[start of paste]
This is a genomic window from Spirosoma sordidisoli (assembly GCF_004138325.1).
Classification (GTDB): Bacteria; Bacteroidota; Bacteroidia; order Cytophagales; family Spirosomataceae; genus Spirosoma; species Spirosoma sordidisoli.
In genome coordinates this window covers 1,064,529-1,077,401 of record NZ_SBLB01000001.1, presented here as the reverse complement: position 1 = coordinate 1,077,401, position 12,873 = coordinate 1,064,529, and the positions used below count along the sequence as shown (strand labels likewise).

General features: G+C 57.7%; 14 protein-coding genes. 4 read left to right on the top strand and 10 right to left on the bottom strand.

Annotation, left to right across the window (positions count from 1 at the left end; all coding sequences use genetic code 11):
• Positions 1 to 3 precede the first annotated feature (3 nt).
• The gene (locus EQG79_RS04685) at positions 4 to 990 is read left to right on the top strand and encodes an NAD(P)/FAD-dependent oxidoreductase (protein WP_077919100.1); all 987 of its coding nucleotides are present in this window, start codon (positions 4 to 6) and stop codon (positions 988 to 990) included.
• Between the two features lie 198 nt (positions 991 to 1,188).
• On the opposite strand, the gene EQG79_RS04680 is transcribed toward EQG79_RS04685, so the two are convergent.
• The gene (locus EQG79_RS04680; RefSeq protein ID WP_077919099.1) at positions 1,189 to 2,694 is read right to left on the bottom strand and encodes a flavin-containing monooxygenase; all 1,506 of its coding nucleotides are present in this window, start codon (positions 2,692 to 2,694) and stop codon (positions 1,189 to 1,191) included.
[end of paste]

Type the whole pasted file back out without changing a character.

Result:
This is a genomic window from Spirosoma sordidisoli (assembly GCF_004138325.1).
Classification (GTDB): Bacteria; Bacteroidota; Bacteroidia; order Cytophagales; family Spirosomataceae; genus Spirosoma; species Spirosoma sordidisoli.
In genome coordinates this window covers 1,064,529-1,077,401 of record NZ_SBLB01000001.1, presented here as the reverse complement: position 1 = coordinate 1,077,401, position 12,873 = coordinate 1,064,529, and the positions used below count along the sequence as shown (strand labels likewise).

General features: G+C 57.7%; 14 protein-coding genes. 4 read left to right on the top strand and 10 right to left on the bottom strand.

Annotation, left to right across the window (positions count from 1 at the left end; all coding sequences use genetic code 11):
• Positions 1 to 3 precede the first annotated feature (3 nt).
• The gene (locus EQG79_RS04685) at positions 4 to 990 is read left to right on the top strand and encodes an NAD(P)/FAD-dependent oxidoreductase (protein WP_077919100.1); all 987 of its coding nucleotides are present in this window, start codon (positions 4 to 6) and stop codon (positions 988 to 990) included.
• Between the two features lie 198 nt (positions 991 to 1,188).
• On the opposite strand, the gene EQG79_RS04680 is transcribed toward EQG79_RS04685, so the two are convergent.
• The gene (locus EQG79_RS04680; RefSeq protein ID WP_077919099.1) at positions 1,189 to 2,694 is read right to left on the bottom strand and encodes a flavin-containing monooxygenase; all 1,506 of its coding nucleotides are present in this window, start codon (positions 2,692 to 2,694) and stop codon (positions 1,189 to 1,191) included.